These results also showed that getting to know a person is a real downer for romance. The scores given to pre-dates were much higher than those for post-dates. And the perceived degree of similarity between participants and dates also took a dive after face-to-face encounters.
Online profiles inherently provide limited pictures of people, a level of vagueness that is fuel, Norton said, for love-seeking imaginations.
“Because people so much want to find somebody, we find that they read into the profile. They kind of see that person as a good match for them, and that they have a lot in common,” Norton told LiveScience.
“And when they finally meet in person, they find out it’s just a regular person like everybody else. They end up being disappointed again.”
Little white lies add to the inflated expectations. “One of the reasons people are so optimistic when they read these things is because everybody kind of shades their profile a little bit more positive then maybe it should be,” Norton said.
A separate recent study of four dating sites—Match.com, Yahoo Personals, American Singles and Webdate—revealed common fibs in the name of love. Profiles were corroborated with real-life measurements of a sample of users. About half of the men lied about their height, adding at least a half inch to their stature, while more than 60 percent of all participants skewed their weight by five pounds or more.
Norton and his colleagues are developing ways for online daters to stay grounded in reality as they navigate the virtual world of romance.
In one study, Frost, the MIT researcher, designed an online interface in which people meet for “virtual dates.” For instance, you and a prospective date would each play an avatar and wander through an art gallery together. Though it’s nowhere near an in-person encounter, Norton said you can get a feel for whether the person is funny or a good listener.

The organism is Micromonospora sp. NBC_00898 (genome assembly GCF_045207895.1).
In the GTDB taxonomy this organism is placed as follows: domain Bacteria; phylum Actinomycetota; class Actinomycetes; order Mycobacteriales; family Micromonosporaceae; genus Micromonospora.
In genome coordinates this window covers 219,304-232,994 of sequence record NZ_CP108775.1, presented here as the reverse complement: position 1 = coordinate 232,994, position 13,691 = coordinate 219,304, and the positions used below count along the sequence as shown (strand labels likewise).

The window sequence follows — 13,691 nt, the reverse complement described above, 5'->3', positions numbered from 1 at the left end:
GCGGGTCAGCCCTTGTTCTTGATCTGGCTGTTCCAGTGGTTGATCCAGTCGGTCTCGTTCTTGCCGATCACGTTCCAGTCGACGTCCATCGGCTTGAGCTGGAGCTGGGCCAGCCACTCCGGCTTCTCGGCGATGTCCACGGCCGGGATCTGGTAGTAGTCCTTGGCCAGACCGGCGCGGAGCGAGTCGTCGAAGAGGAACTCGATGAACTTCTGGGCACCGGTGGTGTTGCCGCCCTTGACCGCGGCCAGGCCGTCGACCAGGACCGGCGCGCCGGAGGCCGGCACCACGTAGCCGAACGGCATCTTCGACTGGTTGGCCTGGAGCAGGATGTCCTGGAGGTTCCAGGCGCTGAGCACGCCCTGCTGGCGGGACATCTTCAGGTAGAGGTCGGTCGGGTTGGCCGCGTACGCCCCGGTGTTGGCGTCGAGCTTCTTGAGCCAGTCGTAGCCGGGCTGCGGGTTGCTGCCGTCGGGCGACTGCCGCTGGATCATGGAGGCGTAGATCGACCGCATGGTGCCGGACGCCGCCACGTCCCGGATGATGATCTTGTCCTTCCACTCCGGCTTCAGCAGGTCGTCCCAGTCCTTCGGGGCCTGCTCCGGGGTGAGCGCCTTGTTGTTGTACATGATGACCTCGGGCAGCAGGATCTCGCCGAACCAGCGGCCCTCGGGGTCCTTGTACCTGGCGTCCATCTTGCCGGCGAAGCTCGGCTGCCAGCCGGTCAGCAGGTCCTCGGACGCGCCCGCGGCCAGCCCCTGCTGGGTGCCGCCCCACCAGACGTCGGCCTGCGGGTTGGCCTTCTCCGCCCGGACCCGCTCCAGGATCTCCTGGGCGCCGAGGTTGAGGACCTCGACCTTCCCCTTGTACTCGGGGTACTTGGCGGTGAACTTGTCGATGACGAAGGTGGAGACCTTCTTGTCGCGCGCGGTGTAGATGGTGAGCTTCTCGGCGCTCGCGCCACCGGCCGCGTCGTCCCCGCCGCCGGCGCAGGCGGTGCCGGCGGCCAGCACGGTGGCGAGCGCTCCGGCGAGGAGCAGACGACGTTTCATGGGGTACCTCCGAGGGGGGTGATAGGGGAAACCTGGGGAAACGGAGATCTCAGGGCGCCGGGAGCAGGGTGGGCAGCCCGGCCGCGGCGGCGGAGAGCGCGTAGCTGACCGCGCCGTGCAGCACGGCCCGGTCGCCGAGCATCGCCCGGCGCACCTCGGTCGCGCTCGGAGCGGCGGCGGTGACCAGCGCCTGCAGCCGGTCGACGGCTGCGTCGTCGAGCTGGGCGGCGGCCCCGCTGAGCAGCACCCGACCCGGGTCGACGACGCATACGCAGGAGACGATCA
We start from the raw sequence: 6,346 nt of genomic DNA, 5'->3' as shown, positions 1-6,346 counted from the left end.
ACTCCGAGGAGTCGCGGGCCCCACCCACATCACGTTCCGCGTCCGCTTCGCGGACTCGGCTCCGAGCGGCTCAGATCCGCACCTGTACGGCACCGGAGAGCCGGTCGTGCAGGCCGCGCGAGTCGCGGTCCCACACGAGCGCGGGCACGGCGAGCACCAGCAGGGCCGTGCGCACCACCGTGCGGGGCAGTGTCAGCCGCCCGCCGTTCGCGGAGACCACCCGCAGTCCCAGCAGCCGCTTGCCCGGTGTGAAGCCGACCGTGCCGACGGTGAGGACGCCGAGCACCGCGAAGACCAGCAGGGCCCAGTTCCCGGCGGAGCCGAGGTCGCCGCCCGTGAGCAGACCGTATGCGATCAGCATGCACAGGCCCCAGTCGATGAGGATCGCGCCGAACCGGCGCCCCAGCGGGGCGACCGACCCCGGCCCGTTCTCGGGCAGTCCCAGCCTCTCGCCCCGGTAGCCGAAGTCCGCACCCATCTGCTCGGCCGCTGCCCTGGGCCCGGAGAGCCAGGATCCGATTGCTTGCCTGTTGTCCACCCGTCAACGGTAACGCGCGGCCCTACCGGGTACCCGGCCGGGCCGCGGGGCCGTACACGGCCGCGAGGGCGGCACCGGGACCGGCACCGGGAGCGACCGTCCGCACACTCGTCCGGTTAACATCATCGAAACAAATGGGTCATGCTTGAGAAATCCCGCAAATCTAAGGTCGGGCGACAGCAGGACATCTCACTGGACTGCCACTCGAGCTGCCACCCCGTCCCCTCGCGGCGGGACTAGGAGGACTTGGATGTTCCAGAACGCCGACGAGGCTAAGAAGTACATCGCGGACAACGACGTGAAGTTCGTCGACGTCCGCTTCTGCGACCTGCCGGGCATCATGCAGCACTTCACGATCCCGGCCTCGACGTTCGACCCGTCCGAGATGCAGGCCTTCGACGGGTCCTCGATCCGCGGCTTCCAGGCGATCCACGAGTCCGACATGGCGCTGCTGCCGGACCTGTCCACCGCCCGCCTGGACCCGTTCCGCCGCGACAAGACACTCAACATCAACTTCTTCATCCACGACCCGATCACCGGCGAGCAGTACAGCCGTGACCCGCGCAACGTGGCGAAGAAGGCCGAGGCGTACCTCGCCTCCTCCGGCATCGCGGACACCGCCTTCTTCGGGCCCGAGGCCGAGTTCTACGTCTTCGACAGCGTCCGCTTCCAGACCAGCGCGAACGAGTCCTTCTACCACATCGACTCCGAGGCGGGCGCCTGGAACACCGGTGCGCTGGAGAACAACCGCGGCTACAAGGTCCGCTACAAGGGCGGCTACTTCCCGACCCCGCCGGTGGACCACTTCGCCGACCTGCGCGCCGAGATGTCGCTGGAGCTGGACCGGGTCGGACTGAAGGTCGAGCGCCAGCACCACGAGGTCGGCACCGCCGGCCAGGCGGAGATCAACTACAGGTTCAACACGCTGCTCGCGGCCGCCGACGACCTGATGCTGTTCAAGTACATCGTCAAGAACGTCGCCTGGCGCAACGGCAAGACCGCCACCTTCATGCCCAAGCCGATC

“People also will use their avatars to flirt so you can go a little closer or a little farther away,” Norton said.
The main message from the group’s study, Norton said, is that people should realize that the rules for online dating and real-world dating are the same. In the real world, “You’re accustomed to it being difficult to find people; you’re accustomed to meeting people and not really clicking,” Norton said. “Don’t assume that because you log onto a Web site and there are all these options that it’s going to be any easier.”
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Jeanna served as editor-in-chief of Live Science. Previously, she was an assistant editor at Scholastic's Science World magazine. Jeanna has an English degree from Salisbury University, a master's degree in biogeochemistry and environmental sciences from the University of Maryland, and a graduate science journalism degree from New York University. She has worked as a biologist in Florida, where she monitored wetlands and did field surveys for endangered species. She also received an ocean sciences journalism fellowship from Woods Hole Oceanographic Institution.